A great deal is known about economic and social adjustments in modern societies, but the two are not well
integrated in social science literature. The unique biological conditions in the fishery further complicate decision making at
both the micro and macro levels. An assessment is made of how well current private and public sector decision-making in the
United States utilizes knowledge from the social and biological sciences in management of the Columbia River fishery. The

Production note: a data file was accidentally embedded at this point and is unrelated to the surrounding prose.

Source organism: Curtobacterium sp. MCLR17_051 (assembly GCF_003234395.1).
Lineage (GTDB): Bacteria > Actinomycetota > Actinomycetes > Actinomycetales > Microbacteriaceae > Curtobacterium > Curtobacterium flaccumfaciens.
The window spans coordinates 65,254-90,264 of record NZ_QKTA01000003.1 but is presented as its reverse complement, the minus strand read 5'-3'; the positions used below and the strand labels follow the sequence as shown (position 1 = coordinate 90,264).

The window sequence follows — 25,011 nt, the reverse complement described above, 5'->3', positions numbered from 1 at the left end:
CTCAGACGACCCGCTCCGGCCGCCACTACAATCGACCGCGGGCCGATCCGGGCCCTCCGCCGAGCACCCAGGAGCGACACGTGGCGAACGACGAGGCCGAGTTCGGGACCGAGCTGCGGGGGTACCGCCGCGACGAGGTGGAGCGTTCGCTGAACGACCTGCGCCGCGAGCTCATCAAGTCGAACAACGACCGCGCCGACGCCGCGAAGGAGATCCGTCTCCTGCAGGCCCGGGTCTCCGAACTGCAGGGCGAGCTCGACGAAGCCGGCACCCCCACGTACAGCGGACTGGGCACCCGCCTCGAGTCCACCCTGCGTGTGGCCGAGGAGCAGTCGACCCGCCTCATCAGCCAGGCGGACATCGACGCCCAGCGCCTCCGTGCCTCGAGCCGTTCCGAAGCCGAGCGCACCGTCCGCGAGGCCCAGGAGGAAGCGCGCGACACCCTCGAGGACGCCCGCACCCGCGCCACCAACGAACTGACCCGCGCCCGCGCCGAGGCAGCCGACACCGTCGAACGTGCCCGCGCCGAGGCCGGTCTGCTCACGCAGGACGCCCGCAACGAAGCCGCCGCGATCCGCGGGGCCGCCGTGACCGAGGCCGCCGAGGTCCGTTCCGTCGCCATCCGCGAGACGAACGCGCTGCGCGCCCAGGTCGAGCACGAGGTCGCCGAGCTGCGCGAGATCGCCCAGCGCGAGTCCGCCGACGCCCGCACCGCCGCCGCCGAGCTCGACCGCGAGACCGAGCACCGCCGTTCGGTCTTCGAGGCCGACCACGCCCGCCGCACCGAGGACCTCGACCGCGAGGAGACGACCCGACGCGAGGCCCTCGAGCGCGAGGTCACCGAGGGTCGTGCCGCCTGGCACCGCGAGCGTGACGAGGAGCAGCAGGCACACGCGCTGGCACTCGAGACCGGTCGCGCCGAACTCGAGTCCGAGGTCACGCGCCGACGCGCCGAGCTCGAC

interdisciplinary concept of social capital is used to integrate knowledge from fishery biology, resource economics, and
systems science. Recommendations are made for reform of public sector management of the Columbia River Fishery.
Castle, E.N. Economic and Social Change in the Fishery. In: Microbehavior and Macroresults:Proceedings of the Tenth Biennial Conference of the International Institute ofFisheries Economics and Trade, July 10-14, 2000, Corvallis, Oregon, USA.Compiled by Richard S. Johnston and Ann L. Shriver. InternationalInstitute of Fisheries Economics and Trade (IIFET), Corvallis, 2001.